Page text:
|Justin B Rye 1997–2007|
Consider the implications of usages such as the following:
Man is a mammal and suckles his young– the human race is male by default;
Womankindis a subset of
The reader is entitled to his opinion– if you're female, you have to pretend otherwise to read legal documents.
witchis an insult (abuse is the only field in which there are more words to describe women).
The UK's greatest living authoris ambiguous; does it rule out the possibility of authoresses who are greater?
This doctrine of Male-As-Default treats women as a negligible subgroup, and femaleness as abnormal but always noteworthy.
Sexism is (in principle) avoidable in English, via words like
human, people, he/she, they, and sex-neutral jobtitles
where sex is irrelevant. Things are different in languages
with grammatical gender: e.g. in French, masculine plural is
ils, feminine plural is
elles, but mixed groups
(even of 99 women and one grammatically masculine hornet) are
ils. To the French, Thatcher was
premier ministre! So how about Esperanto? Surely
a language without arbitrary gender-classes designed by an
enlightened liberal humanist will avoid such pitfalls?
Well, er… no. In fact, as first propagated his
brainchild was blatantly and systematically sexist.
All animate nouns were male by default, unless given the
ghettoising suffix <-in>.
Boy, girl, man, woman = <knabo, knabino, viro,
virino>. In English, by the way, a
a hypothetical mini-virus. Similarly, an Esperanto job
advert for a typist (<tajpisto>) would be
ambiguous (how sexist is the advertiser's dialect?) without
typistess (<au tajpistino>).
mother becomes <patro, patrino> –
dads are apparently more fundamental than mums. Likewise,
sister is <fratino> =
and so on with unclesses, sonesses, cousinesses, and
fatheresses-in-law (<bopatrinoj>). There is
even a prefix <ge-> to indicate
as in <gepatroj>,
parents (it's still a
matter of some debate whether you can use it in the singular, or
to refer to a group of parents who might all happen to be
women). There is only one clearly neutral noun:
person = <homo> (cf. French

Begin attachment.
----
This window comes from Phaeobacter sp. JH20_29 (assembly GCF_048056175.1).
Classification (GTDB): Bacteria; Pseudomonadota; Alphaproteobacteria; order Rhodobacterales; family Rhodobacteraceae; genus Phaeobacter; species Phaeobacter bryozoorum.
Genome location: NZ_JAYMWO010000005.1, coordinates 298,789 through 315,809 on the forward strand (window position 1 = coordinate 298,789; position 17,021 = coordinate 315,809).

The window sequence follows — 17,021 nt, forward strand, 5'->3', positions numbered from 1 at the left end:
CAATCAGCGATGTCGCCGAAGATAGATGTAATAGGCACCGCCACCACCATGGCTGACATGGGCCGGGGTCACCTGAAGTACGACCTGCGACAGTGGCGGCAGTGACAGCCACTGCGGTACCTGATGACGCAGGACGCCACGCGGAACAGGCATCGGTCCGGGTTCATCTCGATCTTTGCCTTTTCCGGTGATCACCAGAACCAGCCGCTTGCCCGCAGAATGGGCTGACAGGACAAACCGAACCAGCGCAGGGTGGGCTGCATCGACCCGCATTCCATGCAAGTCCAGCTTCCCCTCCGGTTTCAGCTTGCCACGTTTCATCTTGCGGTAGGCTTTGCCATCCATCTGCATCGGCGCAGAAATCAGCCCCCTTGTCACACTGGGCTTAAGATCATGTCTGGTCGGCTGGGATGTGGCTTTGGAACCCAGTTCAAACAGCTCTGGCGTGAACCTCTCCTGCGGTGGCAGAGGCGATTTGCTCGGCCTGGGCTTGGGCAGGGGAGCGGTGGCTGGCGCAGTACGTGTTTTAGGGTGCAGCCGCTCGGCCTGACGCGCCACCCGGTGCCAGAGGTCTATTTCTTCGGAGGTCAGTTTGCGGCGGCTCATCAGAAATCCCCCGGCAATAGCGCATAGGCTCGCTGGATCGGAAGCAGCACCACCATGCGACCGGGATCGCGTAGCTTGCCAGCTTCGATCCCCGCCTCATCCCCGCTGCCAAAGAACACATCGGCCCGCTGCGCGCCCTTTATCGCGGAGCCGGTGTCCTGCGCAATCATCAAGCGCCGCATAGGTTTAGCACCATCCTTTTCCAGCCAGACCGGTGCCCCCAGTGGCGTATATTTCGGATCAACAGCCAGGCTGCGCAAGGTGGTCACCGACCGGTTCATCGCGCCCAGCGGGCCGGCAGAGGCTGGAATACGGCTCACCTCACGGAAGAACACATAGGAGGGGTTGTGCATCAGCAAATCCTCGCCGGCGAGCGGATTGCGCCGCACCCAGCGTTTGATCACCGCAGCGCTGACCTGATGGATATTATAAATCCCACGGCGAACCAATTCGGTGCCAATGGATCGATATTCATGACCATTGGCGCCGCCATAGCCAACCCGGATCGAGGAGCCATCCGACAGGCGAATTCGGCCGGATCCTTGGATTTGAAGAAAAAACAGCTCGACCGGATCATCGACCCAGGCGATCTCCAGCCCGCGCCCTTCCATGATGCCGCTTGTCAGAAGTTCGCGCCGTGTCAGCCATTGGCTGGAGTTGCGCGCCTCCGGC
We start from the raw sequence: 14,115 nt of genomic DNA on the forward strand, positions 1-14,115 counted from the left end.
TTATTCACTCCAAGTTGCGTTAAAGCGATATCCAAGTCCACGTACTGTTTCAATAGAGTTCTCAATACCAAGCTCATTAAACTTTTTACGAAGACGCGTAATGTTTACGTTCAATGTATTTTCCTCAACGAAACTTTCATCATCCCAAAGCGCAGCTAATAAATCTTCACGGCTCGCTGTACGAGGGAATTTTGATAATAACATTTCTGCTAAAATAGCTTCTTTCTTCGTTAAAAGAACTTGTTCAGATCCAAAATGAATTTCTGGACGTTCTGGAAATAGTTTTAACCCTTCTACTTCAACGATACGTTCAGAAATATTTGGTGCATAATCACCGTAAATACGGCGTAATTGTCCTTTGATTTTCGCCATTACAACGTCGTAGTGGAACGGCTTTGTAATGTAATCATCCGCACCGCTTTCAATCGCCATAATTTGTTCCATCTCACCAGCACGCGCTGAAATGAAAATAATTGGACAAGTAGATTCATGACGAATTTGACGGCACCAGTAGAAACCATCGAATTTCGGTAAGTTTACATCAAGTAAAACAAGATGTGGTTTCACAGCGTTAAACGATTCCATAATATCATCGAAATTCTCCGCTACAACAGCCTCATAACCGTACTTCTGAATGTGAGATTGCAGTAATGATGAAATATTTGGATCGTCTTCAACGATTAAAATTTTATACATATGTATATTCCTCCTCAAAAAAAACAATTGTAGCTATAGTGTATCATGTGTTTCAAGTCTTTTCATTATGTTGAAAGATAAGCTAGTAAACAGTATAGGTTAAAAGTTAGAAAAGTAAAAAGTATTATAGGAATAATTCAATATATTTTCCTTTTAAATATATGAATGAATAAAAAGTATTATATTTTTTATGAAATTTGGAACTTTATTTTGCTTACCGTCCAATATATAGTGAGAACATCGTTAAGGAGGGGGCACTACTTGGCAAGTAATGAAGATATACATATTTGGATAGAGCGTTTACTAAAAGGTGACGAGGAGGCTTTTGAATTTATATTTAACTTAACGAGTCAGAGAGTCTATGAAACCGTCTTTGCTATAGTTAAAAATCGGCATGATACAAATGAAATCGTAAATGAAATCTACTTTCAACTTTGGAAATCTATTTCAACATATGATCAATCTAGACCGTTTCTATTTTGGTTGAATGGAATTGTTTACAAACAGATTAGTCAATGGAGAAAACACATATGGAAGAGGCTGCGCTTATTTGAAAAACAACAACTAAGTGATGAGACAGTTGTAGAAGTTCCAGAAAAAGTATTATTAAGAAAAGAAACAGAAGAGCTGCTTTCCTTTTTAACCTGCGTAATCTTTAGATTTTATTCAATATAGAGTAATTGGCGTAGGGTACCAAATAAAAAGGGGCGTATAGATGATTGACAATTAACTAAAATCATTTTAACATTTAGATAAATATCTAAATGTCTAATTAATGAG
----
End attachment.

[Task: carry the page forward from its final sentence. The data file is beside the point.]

which far from being the default is strangely avoided in coinages
dwarf, giant = <vireto, virego>.
Horse = <chevalo>,
<chevalino>; Esperanto also provides for
and so forth, regardless of tradition (English geese, cows, and
ducks are female), let alone actual biology (most hornets are
sterile females). Farmers may also find handy the Esperanto
pup suffix <-id> as in
foal, and the
prefix <vir-> as in <virchevalo>,
stallion – but why aren't these affixes
extended to humans to give words like <homido> =
humanling, kid or <virpatro> =
Then again there are the derogatory affixes, <fi->
and <-ach>, demonstrated in
Esperanto just as feminists would predict: by forming
sex-specific insults. <Fivirino> is
woman, slut; <virinacho> is
contemptible female. Why are we never offered the male
equivalents, whatever they are? If you can't see what the
fuss is about, try imagining an equivalent racist
language, with black and white pronouns, a suffix
<-afro>, and an assumption that the human race is
one white, one vote). Now imagine the
<-ach> suffix being exemplified with
Time for a few jokes. Is a casino a feminine case? Is a neutrino a female eunuch? And if a <fraulino> is an unmarried woman, is an unmarried man a <fraulo>? Well, actually, yes; a merry jest from Dr Zamenhof. Ha ha ha… (sob).
Even if the linguistic discrimination doesn't worry you (like two
of my correspondents who explicitly supported it because
it's misogynistic), this scheme of compulsory lopsided
gender-agreement rules is offensive just for its poor
design. Look for instance at one of the side-effects of the
rule that any affix can lead an independent life as a word in its
own right: <ino>,
feminine. Generally, Esperanto
requires more intricate morphology to refer to women than men;
but here is an exception.
Teach Yourself Esperanto
feminine intuition as <la ina
intuicio>. So… how exactly do you say
masculine intuition? Candidates for a masculine
affix parallel to the feminine have been proposed (<-uch,
-ab, vir-, -ich, -un, mal-in, -ul>), but while few
present-day Esperantists may support the original
nineteenth-century system, equally few take the obvious step of
marking male and female symmetrically.